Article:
Thursday, September 6, 2012
Court Upholds Order Against Seizure of Property From Homeless
By KENNETH OFGANG, Staff Writer
The City of Los Angeles cannot generally seize property left temporarily unattended on sidewalks by Skid Row’s homeless residents, the Ninth U.S. Circuit Court of Appeals ruled yesterday.
In a 2-1 decision, the panel affirmed a preliminary injunction granted by U.S. District Judge Philip Gutierrez of the Central District of California in June of last year. The injunction provides that when a homeless person in the Skid Row area temporarily leaves his or her possessions unattended, the police may not seize those items unless they represent a threat to public health or safety, evidence of a crime, or contraband, or unless the city places the items in storage and allows the owner 90 days to retrieve them.
The panel majority—Judge Kim M. Wardlaw, who wrote the opinion, and Judge Stephen Reinhardt—said the Fourth Amendment the homeless from the unreasonable seizure of their goods. Dissenting Judge Consuelo Callahan argued that the Fourth Amendment does not apply to goods that have been left unattended, because the owners have no reasonable expectation of privacy.
The plaintiffs—nine Skid Row residents—said the police took away their possessions while they were performing brief personal chores, such as showering, eating, and using the restroom. The goods were either packed in mobile units called EDARs—as in Everyone Deserves A Roof, the name of the nonprofit group that supplies them—or were in distinctive carts provided by the Los Angeles Catholic Worker “Hippie Kitchen,” before being taken and summarily destroyed by law enforcement.
Among the items lost, they said, were legal documents, personal photographs, and medications.
Seizure, Not Search
Because the case involves a seizure rather than a search, Wardlaw said, the “reasonable expectation of privacy” standard is inapplicable. The test is whether, on balance, the city’s asserted interest in health and safety so outweighs the plaintiffs’ interest in their goods as to justify the immediate destruction of the property, the judge wrote.
“The district court was correct in concluding that even if the seizure of the property would have been deemed reasonable had the City held it for return to its owner instead of immediately destroying it, the City’s destruction of the property rendered the seizure unreasonable,” Wardlaw concluded.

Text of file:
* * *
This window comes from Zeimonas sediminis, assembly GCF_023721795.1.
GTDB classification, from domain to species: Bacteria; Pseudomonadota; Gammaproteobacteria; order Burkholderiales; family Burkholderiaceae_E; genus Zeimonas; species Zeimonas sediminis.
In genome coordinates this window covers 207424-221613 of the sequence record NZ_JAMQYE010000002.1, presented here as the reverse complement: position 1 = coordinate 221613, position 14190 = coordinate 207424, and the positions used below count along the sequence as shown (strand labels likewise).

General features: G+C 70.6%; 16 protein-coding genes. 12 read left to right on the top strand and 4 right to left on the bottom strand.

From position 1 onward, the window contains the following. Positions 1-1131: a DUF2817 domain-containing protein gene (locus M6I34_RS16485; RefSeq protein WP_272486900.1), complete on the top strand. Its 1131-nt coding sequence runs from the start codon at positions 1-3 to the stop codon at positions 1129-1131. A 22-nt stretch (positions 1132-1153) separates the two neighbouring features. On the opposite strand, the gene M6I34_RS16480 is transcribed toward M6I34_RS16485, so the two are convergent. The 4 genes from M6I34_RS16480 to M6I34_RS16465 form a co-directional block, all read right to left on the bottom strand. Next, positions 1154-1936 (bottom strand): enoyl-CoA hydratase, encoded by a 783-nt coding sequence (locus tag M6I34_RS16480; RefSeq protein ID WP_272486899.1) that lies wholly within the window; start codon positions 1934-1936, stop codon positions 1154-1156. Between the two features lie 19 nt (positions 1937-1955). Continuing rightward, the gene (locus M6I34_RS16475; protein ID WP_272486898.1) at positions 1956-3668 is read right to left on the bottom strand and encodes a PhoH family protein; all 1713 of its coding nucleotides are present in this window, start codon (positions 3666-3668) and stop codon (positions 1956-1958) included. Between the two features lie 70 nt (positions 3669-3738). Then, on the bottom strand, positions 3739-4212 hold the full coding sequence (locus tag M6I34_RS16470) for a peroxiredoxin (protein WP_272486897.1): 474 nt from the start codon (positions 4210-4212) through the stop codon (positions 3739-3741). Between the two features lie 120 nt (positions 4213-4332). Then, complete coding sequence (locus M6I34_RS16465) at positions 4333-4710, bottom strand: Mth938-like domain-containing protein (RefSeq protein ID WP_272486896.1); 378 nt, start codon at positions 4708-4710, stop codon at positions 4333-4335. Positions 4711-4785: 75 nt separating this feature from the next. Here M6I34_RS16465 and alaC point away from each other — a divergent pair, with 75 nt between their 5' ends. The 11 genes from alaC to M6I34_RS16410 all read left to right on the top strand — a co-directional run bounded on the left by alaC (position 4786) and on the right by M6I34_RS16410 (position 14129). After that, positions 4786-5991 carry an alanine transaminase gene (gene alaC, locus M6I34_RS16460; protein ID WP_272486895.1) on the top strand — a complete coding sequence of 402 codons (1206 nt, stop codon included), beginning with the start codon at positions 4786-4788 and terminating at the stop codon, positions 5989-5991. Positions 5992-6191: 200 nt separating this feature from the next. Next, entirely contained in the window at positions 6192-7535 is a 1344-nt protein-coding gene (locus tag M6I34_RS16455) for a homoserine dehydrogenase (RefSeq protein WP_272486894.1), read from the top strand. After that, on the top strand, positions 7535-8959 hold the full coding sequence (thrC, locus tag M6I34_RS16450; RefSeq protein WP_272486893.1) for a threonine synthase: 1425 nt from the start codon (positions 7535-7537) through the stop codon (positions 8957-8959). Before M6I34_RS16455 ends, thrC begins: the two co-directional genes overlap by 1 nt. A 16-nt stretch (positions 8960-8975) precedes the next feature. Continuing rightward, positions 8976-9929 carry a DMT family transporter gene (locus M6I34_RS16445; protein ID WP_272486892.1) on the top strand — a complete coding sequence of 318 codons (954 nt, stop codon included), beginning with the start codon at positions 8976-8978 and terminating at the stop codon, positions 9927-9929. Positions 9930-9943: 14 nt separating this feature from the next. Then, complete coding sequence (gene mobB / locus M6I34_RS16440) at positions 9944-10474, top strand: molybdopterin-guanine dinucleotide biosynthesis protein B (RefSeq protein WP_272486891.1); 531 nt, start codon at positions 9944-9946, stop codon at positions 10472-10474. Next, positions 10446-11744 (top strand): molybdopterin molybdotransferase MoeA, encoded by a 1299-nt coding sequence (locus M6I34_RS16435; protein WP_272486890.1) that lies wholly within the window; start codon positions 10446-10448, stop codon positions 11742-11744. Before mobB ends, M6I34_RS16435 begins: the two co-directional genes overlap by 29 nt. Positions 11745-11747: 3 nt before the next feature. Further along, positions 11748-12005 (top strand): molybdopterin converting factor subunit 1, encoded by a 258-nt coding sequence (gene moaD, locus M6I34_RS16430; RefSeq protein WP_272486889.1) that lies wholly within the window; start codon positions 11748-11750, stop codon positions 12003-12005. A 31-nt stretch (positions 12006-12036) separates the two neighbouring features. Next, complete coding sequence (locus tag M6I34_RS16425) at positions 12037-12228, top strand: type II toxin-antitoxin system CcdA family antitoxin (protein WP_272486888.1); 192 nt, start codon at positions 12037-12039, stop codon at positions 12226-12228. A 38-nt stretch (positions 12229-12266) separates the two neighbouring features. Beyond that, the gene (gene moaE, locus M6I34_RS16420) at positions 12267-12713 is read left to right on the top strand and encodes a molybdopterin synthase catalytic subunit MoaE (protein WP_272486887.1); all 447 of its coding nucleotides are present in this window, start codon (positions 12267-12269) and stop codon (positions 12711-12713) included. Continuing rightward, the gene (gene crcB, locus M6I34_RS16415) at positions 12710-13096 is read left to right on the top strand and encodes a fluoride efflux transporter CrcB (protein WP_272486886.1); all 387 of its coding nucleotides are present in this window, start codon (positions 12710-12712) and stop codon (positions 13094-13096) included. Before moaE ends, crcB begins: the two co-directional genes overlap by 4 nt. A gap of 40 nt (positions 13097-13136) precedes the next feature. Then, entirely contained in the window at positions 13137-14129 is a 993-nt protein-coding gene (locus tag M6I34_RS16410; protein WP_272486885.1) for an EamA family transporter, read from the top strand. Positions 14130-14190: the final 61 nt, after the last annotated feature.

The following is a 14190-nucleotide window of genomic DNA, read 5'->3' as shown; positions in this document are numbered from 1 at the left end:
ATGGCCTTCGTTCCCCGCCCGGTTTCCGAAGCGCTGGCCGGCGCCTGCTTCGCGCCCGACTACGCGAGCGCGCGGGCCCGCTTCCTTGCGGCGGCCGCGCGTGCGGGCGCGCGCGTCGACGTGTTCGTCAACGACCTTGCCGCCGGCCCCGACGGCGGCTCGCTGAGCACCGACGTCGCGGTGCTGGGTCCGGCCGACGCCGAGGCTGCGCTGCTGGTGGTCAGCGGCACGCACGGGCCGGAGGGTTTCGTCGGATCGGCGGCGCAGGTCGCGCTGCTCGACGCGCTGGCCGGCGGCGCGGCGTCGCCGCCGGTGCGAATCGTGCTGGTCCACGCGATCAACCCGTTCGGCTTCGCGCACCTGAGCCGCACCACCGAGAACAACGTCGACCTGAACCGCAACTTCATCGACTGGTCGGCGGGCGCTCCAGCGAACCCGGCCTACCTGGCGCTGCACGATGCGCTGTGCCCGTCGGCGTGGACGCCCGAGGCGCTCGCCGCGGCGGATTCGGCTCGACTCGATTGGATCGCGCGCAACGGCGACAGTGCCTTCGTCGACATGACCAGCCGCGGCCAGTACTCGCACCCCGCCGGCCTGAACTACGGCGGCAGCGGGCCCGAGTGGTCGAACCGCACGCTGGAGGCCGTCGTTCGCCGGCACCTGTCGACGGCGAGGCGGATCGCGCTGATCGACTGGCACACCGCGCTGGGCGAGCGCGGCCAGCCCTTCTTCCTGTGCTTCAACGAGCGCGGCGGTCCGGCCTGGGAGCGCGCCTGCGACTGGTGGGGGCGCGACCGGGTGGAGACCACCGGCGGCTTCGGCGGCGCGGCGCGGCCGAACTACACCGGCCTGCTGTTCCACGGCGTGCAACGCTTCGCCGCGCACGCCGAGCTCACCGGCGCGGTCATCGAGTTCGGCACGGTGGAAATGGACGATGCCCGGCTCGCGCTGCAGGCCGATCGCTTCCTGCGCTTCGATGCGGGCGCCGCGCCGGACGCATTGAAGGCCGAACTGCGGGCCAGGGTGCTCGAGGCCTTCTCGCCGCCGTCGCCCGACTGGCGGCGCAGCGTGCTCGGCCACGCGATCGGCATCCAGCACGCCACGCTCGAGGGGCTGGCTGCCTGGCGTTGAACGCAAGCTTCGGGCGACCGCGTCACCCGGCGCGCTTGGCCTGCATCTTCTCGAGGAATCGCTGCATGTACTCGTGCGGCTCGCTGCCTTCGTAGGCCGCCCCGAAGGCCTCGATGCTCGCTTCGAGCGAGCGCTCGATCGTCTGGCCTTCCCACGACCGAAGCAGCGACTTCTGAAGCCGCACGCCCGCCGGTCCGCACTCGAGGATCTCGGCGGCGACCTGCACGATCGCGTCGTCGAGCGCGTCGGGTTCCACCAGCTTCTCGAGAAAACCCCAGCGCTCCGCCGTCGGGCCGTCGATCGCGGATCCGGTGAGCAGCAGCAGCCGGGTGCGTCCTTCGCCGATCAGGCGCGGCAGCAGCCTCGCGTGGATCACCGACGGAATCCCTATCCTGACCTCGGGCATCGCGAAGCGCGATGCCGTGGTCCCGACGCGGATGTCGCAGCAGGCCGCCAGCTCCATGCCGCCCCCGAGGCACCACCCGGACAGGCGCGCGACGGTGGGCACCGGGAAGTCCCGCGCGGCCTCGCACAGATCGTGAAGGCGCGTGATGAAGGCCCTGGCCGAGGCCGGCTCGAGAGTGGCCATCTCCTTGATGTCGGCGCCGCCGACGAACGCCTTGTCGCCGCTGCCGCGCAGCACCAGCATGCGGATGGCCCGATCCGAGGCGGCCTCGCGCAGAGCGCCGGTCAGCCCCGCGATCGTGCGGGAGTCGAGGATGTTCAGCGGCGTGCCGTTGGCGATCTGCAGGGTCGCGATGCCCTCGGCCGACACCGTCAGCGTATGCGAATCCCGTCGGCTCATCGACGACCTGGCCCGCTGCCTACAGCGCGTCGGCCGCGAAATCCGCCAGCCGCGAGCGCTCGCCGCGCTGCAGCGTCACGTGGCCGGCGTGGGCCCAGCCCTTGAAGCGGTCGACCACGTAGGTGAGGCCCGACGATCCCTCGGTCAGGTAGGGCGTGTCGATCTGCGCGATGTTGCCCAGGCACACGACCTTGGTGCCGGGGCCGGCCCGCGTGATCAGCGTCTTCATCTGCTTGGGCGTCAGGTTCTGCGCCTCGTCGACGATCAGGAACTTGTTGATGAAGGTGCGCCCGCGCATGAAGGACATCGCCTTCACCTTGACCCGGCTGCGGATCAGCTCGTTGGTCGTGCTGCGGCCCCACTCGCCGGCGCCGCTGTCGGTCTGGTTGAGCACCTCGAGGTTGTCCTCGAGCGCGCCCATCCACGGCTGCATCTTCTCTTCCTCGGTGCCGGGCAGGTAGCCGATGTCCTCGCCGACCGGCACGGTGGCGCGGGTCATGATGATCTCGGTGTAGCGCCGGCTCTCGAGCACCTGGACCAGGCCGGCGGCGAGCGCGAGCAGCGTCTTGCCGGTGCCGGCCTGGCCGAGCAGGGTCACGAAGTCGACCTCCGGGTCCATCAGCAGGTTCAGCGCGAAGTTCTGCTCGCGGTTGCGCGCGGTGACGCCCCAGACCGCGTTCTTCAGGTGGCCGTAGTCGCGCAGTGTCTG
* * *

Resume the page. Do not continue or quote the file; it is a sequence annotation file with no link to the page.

In an unusual footnote, Wardlaw took aim at “[p]ublic critics of the district court’s ruling,” including the authors of two Los Angeles Times op-ed pieces, who “have mischaracterized both the breadth of the district court’s order and the substance of the City’s appeal.”
Gutierrez’s order, the appellate jurist explained, “does not require the City to allow hazardous debris to remain on Skid Row.” It was the city that was being unreasonable, she said, by seeking a “broad ruling” allowing it to destroy all of the plaintiffs’ property, including their bicycles.
Callahan argued in dissent:
“No circuit court has expanded the right to be free from unreasonable searches and seizures to a right to leave unattended personal property on public land in violation of a law prohibiting that conduct….The few cases that have addressed similar issues…have consistently held that a person who unlawfully takes up temporary residence on public property without a permit or permission lacks an objectively reasonable expectation of privacy.”
Chief Deputy City Attorney William Carter told The Associated Press his office would evaluate whether to continue the appeal by requesting a review by the full appellate court. “The city will clean its streets and maintain its public safety,” Carter said. “The city is obligated to do that by the health department.”
The plaintiffs were represented by Santa Monica attorney Carol Sobel. Deputy City Attorney Amy Jo Field argued for the city.
The case is Lavan v. City of Los Angeles, 11-56253.
Copyright 2012, Metropolitan News Company